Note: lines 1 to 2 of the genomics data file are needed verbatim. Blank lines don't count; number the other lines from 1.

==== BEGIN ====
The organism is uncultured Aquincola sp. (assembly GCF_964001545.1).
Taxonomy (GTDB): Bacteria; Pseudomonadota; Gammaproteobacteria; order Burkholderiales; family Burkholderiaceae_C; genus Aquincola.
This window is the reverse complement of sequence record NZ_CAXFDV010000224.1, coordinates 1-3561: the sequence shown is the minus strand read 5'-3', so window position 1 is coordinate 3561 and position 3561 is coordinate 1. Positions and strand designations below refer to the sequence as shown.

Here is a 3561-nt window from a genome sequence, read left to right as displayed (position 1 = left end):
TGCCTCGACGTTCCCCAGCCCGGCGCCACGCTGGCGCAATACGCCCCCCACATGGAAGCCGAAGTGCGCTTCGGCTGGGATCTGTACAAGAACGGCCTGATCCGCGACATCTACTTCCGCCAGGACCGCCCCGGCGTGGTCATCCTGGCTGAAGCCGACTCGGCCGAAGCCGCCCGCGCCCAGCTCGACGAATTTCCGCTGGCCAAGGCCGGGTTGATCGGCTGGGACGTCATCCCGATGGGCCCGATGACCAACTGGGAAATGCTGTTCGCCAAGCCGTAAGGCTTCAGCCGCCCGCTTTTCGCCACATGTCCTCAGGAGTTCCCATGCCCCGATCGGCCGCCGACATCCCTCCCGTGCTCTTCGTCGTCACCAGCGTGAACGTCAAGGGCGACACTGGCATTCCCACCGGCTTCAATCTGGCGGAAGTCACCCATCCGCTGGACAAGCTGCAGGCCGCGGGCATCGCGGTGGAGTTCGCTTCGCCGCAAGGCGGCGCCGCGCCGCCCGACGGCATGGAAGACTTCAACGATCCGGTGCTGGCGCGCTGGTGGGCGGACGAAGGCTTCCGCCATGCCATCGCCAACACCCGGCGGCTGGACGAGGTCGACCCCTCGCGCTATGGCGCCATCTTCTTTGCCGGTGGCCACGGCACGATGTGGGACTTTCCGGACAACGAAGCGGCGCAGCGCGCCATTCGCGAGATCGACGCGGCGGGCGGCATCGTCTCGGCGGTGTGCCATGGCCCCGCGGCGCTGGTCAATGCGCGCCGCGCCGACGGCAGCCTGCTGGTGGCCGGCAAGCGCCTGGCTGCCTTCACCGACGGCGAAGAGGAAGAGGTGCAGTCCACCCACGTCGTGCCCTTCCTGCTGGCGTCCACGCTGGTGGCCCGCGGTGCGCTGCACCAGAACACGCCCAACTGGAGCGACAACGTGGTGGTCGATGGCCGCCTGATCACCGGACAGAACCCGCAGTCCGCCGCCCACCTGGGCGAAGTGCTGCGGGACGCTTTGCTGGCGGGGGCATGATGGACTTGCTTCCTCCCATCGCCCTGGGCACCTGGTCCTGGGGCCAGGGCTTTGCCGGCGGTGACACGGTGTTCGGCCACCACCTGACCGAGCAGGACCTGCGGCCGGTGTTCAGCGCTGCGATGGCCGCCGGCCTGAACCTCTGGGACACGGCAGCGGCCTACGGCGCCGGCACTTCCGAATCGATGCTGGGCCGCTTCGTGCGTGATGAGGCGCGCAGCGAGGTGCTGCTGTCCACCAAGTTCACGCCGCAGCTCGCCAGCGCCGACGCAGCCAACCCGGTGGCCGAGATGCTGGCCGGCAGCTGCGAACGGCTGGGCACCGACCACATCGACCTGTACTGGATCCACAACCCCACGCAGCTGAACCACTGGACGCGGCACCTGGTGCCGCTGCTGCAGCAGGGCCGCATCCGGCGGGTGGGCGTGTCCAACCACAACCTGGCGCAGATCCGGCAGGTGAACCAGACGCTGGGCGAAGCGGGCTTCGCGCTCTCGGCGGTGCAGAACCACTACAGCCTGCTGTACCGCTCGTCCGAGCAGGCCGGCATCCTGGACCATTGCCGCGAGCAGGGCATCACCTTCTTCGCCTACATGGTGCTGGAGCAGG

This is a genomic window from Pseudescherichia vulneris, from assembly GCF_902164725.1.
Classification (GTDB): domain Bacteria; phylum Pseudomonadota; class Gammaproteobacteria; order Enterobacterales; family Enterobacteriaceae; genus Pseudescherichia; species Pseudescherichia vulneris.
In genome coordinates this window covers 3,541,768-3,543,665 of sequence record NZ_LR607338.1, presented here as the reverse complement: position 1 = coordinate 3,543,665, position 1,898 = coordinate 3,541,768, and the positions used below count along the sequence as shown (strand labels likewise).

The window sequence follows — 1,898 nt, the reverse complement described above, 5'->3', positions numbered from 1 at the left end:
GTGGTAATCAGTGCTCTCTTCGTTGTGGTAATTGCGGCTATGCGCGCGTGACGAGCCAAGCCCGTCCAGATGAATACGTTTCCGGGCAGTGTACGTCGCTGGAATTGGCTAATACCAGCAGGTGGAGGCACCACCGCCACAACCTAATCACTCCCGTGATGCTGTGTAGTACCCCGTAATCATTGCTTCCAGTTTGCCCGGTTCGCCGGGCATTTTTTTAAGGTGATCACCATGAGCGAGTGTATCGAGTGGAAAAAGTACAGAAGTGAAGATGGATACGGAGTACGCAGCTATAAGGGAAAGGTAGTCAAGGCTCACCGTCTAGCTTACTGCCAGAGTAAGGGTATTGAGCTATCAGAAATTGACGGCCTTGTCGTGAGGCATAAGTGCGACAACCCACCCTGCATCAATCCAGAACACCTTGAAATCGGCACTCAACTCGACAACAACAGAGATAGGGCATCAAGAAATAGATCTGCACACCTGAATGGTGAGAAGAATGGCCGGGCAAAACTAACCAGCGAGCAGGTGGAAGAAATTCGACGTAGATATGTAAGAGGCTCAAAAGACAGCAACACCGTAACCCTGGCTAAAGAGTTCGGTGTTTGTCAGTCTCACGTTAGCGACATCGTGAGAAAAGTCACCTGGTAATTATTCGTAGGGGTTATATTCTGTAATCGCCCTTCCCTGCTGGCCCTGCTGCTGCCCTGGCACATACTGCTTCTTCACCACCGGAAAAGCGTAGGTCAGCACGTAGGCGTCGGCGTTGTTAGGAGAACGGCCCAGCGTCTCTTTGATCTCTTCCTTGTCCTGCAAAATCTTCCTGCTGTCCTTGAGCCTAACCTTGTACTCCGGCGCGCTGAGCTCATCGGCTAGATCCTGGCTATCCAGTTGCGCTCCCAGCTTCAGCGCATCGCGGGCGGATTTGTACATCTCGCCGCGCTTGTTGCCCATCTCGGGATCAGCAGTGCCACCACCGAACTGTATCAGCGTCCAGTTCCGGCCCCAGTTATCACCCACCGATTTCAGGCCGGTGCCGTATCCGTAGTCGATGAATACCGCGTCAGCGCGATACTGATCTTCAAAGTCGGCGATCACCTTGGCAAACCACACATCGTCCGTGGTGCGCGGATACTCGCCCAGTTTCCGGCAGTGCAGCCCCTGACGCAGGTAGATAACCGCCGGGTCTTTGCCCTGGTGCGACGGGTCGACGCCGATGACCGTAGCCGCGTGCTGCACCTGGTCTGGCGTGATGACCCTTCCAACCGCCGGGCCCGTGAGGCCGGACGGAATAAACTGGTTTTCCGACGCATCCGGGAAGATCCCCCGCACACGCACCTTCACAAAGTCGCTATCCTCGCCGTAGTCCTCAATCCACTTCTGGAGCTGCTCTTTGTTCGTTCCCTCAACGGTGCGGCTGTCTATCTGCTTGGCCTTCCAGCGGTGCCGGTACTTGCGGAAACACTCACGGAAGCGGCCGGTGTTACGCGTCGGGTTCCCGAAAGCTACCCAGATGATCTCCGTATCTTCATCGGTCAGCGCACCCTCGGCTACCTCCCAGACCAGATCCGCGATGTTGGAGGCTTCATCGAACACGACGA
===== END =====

The organism is uncultured Aquincola sp. (assembly GCF_964001545.1).
Taxonomy (GTDB): Bacteria; Pseudomonadota; Gammaproteobacteria; order Burkholderiales; family Burkholderiaceae_C; genus Aquincola.